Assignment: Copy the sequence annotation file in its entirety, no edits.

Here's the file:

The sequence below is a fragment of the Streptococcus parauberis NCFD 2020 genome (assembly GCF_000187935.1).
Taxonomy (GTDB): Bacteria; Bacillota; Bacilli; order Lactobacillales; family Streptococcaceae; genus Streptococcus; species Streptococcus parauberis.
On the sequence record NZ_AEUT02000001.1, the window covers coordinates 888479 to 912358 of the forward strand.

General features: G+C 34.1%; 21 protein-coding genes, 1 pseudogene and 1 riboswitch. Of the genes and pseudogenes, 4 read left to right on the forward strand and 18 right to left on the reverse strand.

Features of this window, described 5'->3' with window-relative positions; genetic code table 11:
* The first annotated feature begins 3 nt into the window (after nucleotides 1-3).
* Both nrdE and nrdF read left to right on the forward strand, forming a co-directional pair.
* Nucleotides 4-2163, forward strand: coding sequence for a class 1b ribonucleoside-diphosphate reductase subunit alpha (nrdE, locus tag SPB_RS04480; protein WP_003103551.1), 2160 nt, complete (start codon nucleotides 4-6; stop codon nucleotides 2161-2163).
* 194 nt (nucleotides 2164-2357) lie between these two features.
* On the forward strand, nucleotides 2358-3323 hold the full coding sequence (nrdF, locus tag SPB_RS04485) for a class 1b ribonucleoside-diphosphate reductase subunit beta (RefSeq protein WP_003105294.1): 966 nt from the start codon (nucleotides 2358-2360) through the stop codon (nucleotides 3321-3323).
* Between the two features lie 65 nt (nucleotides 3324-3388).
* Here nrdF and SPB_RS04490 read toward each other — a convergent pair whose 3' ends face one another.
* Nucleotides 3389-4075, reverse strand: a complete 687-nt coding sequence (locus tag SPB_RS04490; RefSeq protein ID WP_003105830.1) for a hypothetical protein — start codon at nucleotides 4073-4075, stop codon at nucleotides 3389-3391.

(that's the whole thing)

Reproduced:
The sequence below is a fragment of the Streptococcus parauberis NCFD 2020 genome (assembly GCF_000187935.1).
Taxonomy (GTDB): Bacteria; Bacillota; Bacilli; order Lactobacillales; family Streptococcaceae; genus Streptococcus; species Streptococcus parauberis.
On the sequence record NZ_AEUT02000001.1, the window covers coordinates 888479 to 912358 of the forward strand.

General features: G+C 34.1%; 21 protein-coding genes, 1 pseudogene and 1 riboswitch. Of the genes and pseudogenes, 4 read left to right on the forward strand and 18 right to left on the reverse strand.

Features of this window, described 5'->3' with window-relative positions; genetic code table 11:
* The first annotated feature begins 3 nt into the window (after nucleotides 1-3).
* Both nrdE and nrdF read left to right on the forward strand, forming a co-directional pair.
* Nucleotides 4-2163, forward strand: coding sequence for a class 1b ribonucleoside-diphosphate reductase subunit alpha (nrdE, locus tag SPB_RS04480; protein WP_003103551.1), 2160 nt, complete (start codon nucleotides 4-6; stop codon nucleotides 2161-2163).
* 194 nt (nucleotides 2164-2357) lie between these two features.
* On the forward strand, nucleotides 2358-3323 hold the full coding sequence (nrdF, locus tag SPB_RS04485) for a class 1b ribonucleoside-diphosphate reductase subunit beta (RefSeq protein WP_003105294.1): 966 nt from the start codon (nucleotides 2358-2360) through the stop codon (nucleotides 3321-3323).
* Between the two features lie 65 nt (nucleotides 3324-3388).
* Here nrdF and SPB_RS04490 read toward each other — a convergent pair whose 3' ends face one another.
* Nucleotides 3389-4075, reverse strand: a complete 687-nt coding sequence (locus tag SPB_RS04490; RefSeq protein ID WP_003105830.1) for a hypothetical protein — start codon at nucleotides 4073-4075, stop codon at nucleotides 3389-3391.